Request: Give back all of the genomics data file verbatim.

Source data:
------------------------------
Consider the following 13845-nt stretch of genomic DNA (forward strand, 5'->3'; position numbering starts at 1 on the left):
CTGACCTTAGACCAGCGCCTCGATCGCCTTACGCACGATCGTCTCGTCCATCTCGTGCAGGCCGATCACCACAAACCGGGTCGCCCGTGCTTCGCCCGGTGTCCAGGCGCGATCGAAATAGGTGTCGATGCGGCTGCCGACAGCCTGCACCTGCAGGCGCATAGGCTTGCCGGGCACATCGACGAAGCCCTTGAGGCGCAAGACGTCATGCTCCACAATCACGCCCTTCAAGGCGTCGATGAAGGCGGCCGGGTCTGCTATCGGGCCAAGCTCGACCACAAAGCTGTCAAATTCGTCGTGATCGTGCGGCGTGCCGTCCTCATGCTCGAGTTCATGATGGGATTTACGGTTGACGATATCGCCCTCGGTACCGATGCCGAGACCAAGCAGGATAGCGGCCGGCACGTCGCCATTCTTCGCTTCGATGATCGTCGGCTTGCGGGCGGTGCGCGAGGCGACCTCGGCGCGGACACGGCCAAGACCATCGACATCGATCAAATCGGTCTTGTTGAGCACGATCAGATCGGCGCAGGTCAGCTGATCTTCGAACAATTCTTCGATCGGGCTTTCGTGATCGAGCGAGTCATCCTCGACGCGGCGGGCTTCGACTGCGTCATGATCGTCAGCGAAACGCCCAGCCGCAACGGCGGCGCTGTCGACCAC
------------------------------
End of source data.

Consider the following 13845-nt stretch of genomic DNA (forward strand, 5'->3'; position numbering starts at 1 on the left):
CTGACCTTAGACCAGCGCCTCGATCGCCTTACGCACGATCGTCTCGTCCATCTCGTGCAGGCCGATCACCACAAACCGGGTCGCCCGTGCTTCGCCCGGTGTCCAGGCGCGATCGAAATAGGTGTCGATGCGGCTGCCGACAGCCTGCACCTGCAGGCGCATAGGCTTGCCGGGCACATCGACGAAGCCCTTGAGGCGCAAGACGTCATGCTCCACAATCACGCCCTTCAAGGCGTCGATGAAGGCGGCCGGGTCTGCTATCGGGCCAAGCTCGACCACAAAGCTGTCAAATTCGTCGTGATCGTGCGGCGTGCCGTCCTCATGCTCGAGTTCATGATGGGATTTACGGTTGACGATATCGCCCTCGGTACCGATGCCGAGACCAAGCAGGATAGCGGCCGGCACGTCGCCATTCTTCGCTTCGATGATCGTCGGCTTGCGGGCGGTGCGCGAGGCGACCTCGGCGCGGACACGGCCAAGACCATCGACATCGATCAAATCGGTCTTGTTGAGCACGATCAGATCGGCGCAGGTCAGCTGATCTTCGAACAATTCTTCGATCGGGCTTTCGTGATCGAGCGAGTCATCCTCGACGCGGCGGGCTTCGACTGCGTCATGATCGTCAGCGAAACGCCCAGCCGCAACGGCGGCGCTGTCGACCAC